[cfe-dev] clang trunk: extern "C"/static problem
rjmccall at apple.com
Tue Mar 19 20:24:57 PDT 2013
On Mar 15, 2013, at 1:43 PM, Richard Smith <richard at metafoo.co.uk> wrote:
> On Fri, Mar 15, 2013 at 11:57 AM, Douglas Gregor <dgregor at apple.com> wrote:
> On Mar 14, 2013, at 8:46 PM, Richard Smith <richard at metafoo.co.uk> wrote:
>> On Thu, Mar 14, 2013 at 6:27 PM, John McCall <rjmccall at apple.com> wrote:
>> On Mar 14, 2013, at 5:59 PM, Richard Smith <richard at metafoo.co.uk> wrote:
>>> On Thu, Mar 14, 2013 at 10:00 AM, John McCall <rjmccall at apple.com> wrote:
>>> Our conclusion was: if you want to use a function from inline asm, you should use an asm label on that function, otherwise it might get mangled unexpectedly. This is true independent of the static/extern "C" issue, due to some platforms prepending an underscore to symbol names, etc.
>> Conveniently enough, inline assembly usually can't be shared between platforms that do Pascal mangling and those that don't, because significantly different platforms usually have significantly different compilers and with significantly different inline assembly syntax.
>> Inconveniently, we have to cope with exactly that when we call into the problematic symbols in llvm/lib/Target/X86/X86JITInfo.cpp (this is what the message I quoted above was referring to). Search for calls to LLVMX86CompilationCallback2, and note the ASMPREFIX hack.
>> What you're doing is making it more awkward to port inline assembly between compilers on the *same* platform by introducing a totally spurious hurdle, based on a line from the standard that's inconsistent with an overwhelmingly dominant existing practice.
>> I don't agree that g++ counts as "overwhelmingly dominant existing practice", especially given that EDG does not follow g++ here in its g++-compatible mode. This would not be the first g++ bug which people have come to rely on, which we could support at the expense of being subtly non-conforming, but choose not to. Plus, there is a simple, trivial fix to the offending code which allows it to be accepted by us, g++, and EDG.
> The existing practice is g++, MSVC (did anyone confirm this?), and all released Clang versions. EDG is the outlier here, and (of the compilers we're talking about), the one with the smallest install base, so I think it's fairly safe to say that existing practice is to not mangle these names.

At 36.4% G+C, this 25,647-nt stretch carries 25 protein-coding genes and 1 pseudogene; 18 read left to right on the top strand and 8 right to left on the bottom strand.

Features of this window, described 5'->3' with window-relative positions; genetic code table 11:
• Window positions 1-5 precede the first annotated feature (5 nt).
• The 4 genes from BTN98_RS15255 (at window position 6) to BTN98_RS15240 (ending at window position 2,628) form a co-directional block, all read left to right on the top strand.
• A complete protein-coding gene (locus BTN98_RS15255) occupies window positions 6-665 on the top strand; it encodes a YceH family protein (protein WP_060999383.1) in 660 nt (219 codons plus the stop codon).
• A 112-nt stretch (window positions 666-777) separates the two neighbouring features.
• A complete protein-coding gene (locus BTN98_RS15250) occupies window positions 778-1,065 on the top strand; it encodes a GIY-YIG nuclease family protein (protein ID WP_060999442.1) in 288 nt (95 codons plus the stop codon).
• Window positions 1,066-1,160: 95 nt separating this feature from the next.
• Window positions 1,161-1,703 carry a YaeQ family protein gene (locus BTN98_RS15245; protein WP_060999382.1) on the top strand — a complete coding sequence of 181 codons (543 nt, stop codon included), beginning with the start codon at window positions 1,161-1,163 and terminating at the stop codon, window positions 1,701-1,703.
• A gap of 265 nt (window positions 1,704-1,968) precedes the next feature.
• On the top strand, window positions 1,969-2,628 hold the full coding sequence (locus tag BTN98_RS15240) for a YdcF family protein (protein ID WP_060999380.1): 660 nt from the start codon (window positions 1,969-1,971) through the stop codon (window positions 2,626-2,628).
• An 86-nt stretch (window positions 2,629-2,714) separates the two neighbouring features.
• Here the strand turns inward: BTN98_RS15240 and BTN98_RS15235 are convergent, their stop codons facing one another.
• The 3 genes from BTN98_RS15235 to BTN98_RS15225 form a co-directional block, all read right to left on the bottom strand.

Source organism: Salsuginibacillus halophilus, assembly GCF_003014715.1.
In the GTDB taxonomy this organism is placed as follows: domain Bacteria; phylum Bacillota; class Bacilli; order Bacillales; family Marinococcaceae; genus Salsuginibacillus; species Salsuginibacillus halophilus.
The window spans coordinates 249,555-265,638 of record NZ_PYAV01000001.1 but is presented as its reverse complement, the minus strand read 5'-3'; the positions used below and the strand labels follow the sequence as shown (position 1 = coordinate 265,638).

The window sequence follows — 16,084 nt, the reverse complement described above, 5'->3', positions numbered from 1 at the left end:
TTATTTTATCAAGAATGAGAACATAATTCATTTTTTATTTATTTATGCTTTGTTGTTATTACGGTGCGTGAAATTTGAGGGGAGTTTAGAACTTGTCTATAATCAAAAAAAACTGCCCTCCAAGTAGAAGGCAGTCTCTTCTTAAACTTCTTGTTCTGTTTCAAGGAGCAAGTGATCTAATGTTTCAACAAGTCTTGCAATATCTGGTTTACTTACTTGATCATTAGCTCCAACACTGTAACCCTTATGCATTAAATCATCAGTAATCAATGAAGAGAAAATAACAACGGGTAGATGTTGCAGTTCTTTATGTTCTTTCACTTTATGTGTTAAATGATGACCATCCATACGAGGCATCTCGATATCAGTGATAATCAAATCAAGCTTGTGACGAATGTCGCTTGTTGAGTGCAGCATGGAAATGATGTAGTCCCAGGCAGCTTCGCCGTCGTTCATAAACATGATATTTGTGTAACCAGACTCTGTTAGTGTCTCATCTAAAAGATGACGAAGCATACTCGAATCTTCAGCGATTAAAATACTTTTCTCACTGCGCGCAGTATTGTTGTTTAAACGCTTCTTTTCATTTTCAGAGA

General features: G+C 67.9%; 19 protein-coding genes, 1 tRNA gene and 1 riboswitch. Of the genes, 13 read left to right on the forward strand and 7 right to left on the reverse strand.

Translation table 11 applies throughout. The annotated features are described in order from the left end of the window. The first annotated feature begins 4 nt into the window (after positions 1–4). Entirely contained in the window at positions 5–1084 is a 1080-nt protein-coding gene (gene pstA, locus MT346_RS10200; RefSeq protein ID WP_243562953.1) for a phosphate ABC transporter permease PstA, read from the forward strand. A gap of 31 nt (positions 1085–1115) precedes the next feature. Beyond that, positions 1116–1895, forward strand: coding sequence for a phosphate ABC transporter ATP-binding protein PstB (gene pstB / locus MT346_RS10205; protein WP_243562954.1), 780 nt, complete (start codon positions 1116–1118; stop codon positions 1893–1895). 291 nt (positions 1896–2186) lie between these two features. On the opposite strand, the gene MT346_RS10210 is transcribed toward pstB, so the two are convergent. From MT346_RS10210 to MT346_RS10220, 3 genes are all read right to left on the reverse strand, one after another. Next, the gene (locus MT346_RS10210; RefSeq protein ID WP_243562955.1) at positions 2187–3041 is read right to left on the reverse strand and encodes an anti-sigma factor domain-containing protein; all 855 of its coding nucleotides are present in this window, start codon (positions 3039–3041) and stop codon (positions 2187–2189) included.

> True. However, EDG vends an ostensibly drop-in replacement for GCC, which has a significant user base. That makes me find it hard to believe this is a significant problem -- if it were, I would have expected that EDG would have been informed of it and would have fixed it by now.
>> I think the right question is, is this a battle worth fighting? Is one inconvenienced user enough that we should give up any hope of ever conforming in this area?
> This first question goes both ways. Do Clang's users benefit from a change in this area? It seems that users porting from g++ or MSVC, or upgrading their Clang do not benefit (at least not immediately) because they will need to change their code, and that change won't necessarily make their code that much more portable.
> We have a conflict between existing practice and the C++ standard, and I don't think we have a strong case for changing Clang's behavior in the name of conformance. I think the C++ committee needs to decide whether to adapt the standard to cover existing practice or to reaffirm that this aspect of the language-linkage model is intended despite conflicting with existing practice.
> The committee has already reaffirmed this once (albeit quite a long time ago).
> Having just discussed this at length with fellow CWG member James Dennett, we think (hopefully James will correct me if I'm misstating something):
> * Relying on the names of internal-linkage symbols does not seem particularly reasonable,
> * The status quo (Clang rejecting the code in question) also seems far from ideal,
> * We are about an order of magnitude below having enough evidence to justify a change to the standard,
> * It's not reasonable for Clang to be permanently non-conforming here.
> Based on the above, I'd like to suggest a solution: we teach CodeGenModule to keep track of the internal-linkage functions and variables which are declared within C language linkage blocks, and when we reach the end of the module, for each such name, if (1) we saw exactly one function or variable with that name, and (2) that name is not yet defined in the module, we emit an internal linkage alias mapping the "expected" name to the mangled name.
> This should be a pretty minimal and non-invasive change, and allows us to both conform and accept the code in question. Does that seem OK to everyone?
That seems acceptable to me.
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